Rarely these days should we be surprised by human behaviour online. The media covers enough of a variety of behaviours to know that the best and worst of human life is reflected online. However I was struck recently by the comments of a number of young people about privacy online at an online youth conference. The group were made up of a youth club, school and some young people in care.
All had produced in their groups small projects on online safety, which they presented to a mixed audience made up of young people and adults. They were all very good and the debate which ensued afterwards got me thinking.
The group aged 12 to 16 made some very strong remarks on their view of personal privacy in the online world. I was particularly captured by a young boy (I think 12yrs old) who was a little shy and reluctant to speak, so whispered his thoughts to one of his older peers who voiced them to the group. As far as he was concerned, what he did online was his business and not his parents. He was vehemently opposed to any viewing of his online life by any adult.
When asked to explain why, he struggled to voice this, but he did admit that he didn’t think his parents would like his behaviour. Was this just his online gaming language or did it relate to bullying or other unsavoury behaviour? Was this just a desire to build his own resilience and move away from adults towards a more unsupervised world? I guess I will never know.
The desire for privacy and space to develop is nothing new. The older a child becomes, the more important privacy becomes. Allowing space and time to learn from mistakes and triumphs is vital in any struggle to become a well-rounded and content individual.
In the past I have questioned how this came about. At different times in my life I have depended on my parents for support and advice. Where is this advice in the online world, a lot of our children spend so much time in? Is the dialogue and support there?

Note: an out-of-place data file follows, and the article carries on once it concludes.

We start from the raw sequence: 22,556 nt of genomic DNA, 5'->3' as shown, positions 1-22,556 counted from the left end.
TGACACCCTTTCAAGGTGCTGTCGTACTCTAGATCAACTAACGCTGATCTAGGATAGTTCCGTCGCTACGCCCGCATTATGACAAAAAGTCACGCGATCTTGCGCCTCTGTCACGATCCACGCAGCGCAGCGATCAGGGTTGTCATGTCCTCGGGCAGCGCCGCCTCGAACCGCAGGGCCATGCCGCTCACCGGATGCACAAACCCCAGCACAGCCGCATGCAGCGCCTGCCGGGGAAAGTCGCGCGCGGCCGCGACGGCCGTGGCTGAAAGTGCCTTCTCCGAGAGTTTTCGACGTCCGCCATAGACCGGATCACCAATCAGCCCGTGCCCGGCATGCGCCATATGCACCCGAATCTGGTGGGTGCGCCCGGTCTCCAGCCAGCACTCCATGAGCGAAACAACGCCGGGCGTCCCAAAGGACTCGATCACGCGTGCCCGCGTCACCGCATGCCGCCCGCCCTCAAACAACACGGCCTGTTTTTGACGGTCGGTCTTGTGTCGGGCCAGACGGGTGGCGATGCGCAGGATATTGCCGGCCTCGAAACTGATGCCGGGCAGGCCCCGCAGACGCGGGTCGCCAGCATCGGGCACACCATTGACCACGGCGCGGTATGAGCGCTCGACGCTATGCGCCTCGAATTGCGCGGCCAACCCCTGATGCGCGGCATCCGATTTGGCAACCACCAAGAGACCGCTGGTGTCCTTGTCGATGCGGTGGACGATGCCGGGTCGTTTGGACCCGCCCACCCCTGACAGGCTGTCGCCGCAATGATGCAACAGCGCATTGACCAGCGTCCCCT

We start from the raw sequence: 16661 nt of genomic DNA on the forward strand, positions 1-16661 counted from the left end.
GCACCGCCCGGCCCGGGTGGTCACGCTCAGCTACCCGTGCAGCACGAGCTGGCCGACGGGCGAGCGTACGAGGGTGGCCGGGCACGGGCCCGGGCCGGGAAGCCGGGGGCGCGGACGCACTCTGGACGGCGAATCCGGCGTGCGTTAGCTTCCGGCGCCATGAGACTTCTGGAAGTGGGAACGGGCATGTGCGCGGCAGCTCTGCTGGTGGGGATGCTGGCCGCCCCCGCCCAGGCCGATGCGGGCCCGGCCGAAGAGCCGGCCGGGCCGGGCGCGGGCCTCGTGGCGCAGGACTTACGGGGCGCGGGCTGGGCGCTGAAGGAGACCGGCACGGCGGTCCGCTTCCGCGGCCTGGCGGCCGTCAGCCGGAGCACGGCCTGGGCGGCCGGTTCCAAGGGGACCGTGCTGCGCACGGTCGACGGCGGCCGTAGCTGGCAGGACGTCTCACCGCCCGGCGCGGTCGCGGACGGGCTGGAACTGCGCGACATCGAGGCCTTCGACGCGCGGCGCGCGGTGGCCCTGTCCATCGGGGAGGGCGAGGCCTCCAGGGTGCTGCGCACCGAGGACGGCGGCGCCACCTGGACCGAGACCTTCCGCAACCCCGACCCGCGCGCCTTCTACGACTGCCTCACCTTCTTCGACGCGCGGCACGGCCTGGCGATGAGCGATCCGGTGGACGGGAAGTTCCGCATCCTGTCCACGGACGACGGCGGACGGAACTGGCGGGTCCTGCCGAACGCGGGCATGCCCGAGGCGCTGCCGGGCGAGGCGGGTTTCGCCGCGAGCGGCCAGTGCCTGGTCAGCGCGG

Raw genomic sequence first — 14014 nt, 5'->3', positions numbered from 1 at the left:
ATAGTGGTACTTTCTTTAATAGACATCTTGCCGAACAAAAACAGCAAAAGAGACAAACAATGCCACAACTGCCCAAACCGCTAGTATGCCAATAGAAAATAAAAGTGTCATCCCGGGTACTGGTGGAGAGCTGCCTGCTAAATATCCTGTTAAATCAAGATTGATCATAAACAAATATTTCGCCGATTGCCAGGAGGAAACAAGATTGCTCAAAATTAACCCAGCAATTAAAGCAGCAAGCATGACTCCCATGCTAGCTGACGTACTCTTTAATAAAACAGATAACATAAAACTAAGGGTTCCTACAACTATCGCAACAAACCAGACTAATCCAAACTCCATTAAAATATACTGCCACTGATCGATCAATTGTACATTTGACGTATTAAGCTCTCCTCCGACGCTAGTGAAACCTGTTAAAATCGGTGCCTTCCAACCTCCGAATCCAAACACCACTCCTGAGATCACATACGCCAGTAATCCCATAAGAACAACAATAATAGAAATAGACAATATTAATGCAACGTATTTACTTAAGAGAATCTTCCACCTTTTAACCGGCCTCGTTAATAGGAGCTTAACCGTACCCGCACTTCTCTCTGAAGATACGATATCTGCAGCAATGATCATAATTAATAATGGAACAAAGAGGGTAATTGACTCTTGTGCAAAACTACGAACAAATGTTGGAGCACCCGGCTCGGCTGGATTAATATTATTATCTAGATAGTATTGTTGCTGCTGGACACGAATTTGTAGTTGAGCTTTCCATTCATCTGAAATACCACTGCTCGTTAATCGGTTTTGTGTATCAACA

Often, my conversations with groups of young people begin with questions on how much they love technology. I also question them on their own perceived competence online. Most of all age groups will state they know more about the internet than their parents. Does this ‘competence’, whether real or not, skew their opinion on adult involvement in their online lives?
I was surprised by the uncompromising nature of the response to parental involvement in what they do. None of the group appeared to acquiesce to any form of monitoring or contribution from their parents.
For me this raises questions of vulnerability. Young people often depend on peer groups and friends for advice. Although the majority will find the advice they seek, and build their own resilience to the risks, I am concerned that the lack of connection with parents and carers I saw in this group is reflected wider. This is not simply about online predators. Many questions need to be asked around the wellbeing of the child. The variety of online issues are wide and continue to develop.
Andy Phippen, Professor of Social Responsibility in IT at Plymouth Graduate School of Management & Plymouth Business School (Faculty of Business) has been involved with SWGfL in gathering data on wellbeing issues from over 18,000 children and young people in Primary and Secondary sectors.
Questions in the survey reflect growing issues. 18% of young people (mostly primary age) state that they sometimes can’t sleep because of worrying about things they have seen online. A recently added question suggests that 31% turn to the internet when they are lonely.
This coupled with increased screen time across the board (Ofcom – Children and Parents Media use and attitudes report 2016) exacerbates a seemingly growing gap between children and the adult influences that help and support them.
Education is, and always will be, the key in helping children and young people understand the risks and benefits of technology and the online world. Socialisation and digital literacy are hard-won skills, and skills that can be helped and nurtured through good parenting and engagement.
Schools who run parents’ evenings often bemoan the fact that the attendance at Internet safety awareness sessions is poorly attended. This is sometimes the case, but certainly not always and SWGfL has seen an increase in attendances recently. This is great news, especially as, of more than 18,000 young people who said their parents looked at what they do online (33% of the whole group), only 40% said they didn’t know any way of bypassing this monitoring.
I hope that this increase in attendance indicates a realisation from parents that the time has come to have a conversation with their children about their online behaviour.